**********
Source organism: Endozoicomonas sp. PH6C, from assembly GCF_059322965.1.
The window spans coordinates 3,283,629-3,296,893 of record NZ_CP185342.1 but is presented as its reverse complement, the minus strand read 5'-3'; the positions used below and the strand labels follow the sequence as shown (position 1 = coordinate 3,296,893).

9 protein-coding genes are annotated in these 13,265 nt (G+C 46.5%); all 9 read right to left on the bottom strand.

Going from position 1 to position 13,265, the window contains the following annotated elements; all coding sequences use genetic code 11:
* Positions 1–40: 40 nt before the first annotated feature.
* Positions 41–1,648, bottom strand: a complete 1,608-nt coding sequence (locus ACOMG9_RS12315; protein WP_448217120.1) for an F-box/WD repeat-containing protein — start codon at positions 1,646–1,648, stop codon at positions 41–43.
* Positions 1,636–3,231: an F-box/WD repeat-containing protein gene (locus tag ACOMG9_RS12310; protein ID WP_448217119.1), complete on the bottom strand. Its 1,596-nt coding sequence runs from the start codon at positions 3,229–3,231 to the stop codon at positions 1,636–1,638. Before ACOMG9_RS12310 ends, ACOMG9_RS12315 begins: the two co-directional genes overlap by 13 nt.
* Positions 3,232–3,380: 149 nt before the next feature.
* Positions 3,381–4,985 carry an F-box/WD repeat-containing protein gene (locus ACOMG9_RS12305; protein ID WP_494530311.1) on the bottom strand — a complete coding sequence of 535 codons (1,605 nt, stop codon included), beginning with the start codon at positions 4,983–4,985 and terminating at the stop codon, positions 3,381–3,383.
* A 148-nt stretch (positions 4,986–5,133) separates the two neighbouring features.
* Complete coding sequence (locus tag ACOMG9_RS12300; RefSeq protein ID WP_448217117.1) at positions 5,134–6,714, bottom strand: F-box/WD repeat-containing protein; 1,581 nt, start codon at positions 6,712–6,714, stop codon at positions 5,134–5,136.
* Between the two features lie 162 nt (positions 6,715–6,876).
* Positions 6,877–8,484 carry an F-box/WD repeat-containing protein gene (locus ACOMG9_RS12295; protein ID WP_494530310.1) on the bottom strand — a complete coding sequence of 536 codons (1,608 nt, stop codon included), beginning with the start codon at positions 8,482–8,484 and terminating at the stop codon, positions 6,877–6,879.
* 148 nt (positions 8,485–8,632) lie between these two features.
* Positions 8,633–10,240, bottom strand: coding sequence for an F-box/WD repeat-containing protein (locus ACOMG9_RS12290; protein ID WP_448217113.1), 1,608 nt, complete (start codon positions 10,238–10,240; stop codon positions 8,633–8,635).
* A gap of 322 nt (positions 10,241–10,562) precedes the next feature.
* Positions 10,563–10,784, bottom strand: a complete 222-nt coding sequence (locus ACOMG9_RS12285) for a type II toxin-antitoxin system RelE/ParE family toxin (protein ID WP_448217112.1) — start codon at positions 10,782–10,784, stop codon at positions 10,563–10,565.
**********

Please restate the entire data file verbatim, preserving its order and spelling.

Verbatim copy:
Source organism: Endozoicomonas sp. PH6C, from assembly GCF_059322965.1.
The window spans coordinates 3,283,629-3,296,893 of record NZ_CP185342.1 but is presented as its reverse complement, the minus strand read 5'-3'; the positions used below and the strand labels follow the sequence as shown (position 1 = coordinate 3,296,893).

9 protein-coding genes are annotated in these 13,265 nt (G+C 46.5%); all 9 read right to left on the bottom strand.

Going from position 1 to position 13,265, the window contains the following annotated elements; all coding sequences use genetic code 11:
* Positions 1–40: 40 nt before the first annotated feature.
* Positions 41–1,648, bottom strand: a complete 1,608-nt coding sequence (locus ACOMG9_RS12315; protein WP_448217120.1) for an F-box/WD repeat-containing protein — start codon at positions 1,646–1,648, stop codon at positions 41–43.
* Positions 1,636–3,231: an F-box/WD repeat-containing protein gene (locus tag ACOMG9_RS12310; protein ID WP_448217119.1), complete on the bottom strand. Its 1,596-nt coding sequence runs from the start codon at positions 3,229–3,231 to the stop codon at positions 1,636–1,638. Before ACOMG9_RS12310 ends, ACOMG9_RS12315 begins: the two co-directional genes overlap by 13 nt.
* Positions 3,232–3,380: 149 nt before the next feature.
* Positions 3,381–4,985 carry an F-box/WD repeat-containing protein gene (locus ACOMG9_RS12305; protein ID WP_494530311.1) on the bottom strand — a complete coding sequence of 535 codons (1,605 nt, stop codon included), beginning with the start codon at positions 4,983–4,985 and terminating at the stop codon, positions 3,381–3,383.
* A 148-nt stretch (positions 4,986–5,133) separates the two neighbouring features.
* Complete coding sequence (locus tag ACOMG9_RS12300; RefSeq protein ID WP_448217117.1) at positions 5,134–6,714, bottom strand: F-box/WD repeat-containing protein; 1,581 nt, start codon at positions 6,712–6,714, stop codon at positions 5,134–5,136.
* Between the two features lie 162 nt (positions 6,715–6,876).
* Positions 6,877–8,484 carry an F-box/WD repeat-containing protein gene (locus ACOMG9_RS12295; protein ID WP_494530310.1) on the bottom strand — a complete coding sequence of 536 codons (1,608 nt, stop codon included), beginning with the start codon at positions 8,482–8,484 and terminating at the stop codon, positions 6,877–6,879.
* 148 nt (positions 8,485–8,632) lie between these two features.
* Positions 8,633–10,240, bottom strand: coding sequence for an F-box/WD repeat-containing protein (locus ACOMG9_RS12290; protein ID WP_448217113.1), 1,608 nt, complete (start codon positions 10,238–10,240; stop codon positions 8,633–8,635).
* A gap of 322 nt (positions 10,241–10,562) precedes the next feature.
* Positions 10,563–10,784, bottom strand: a complete 222-nt coding sequence (locus ACOMG9_RS12285) for a type II toxin-antitoxin system RelE/ParE family toxin (protein ID WP_448217112.1) — start codon at positions 10,782–10,784, stop codon at positions 10,563–10,565.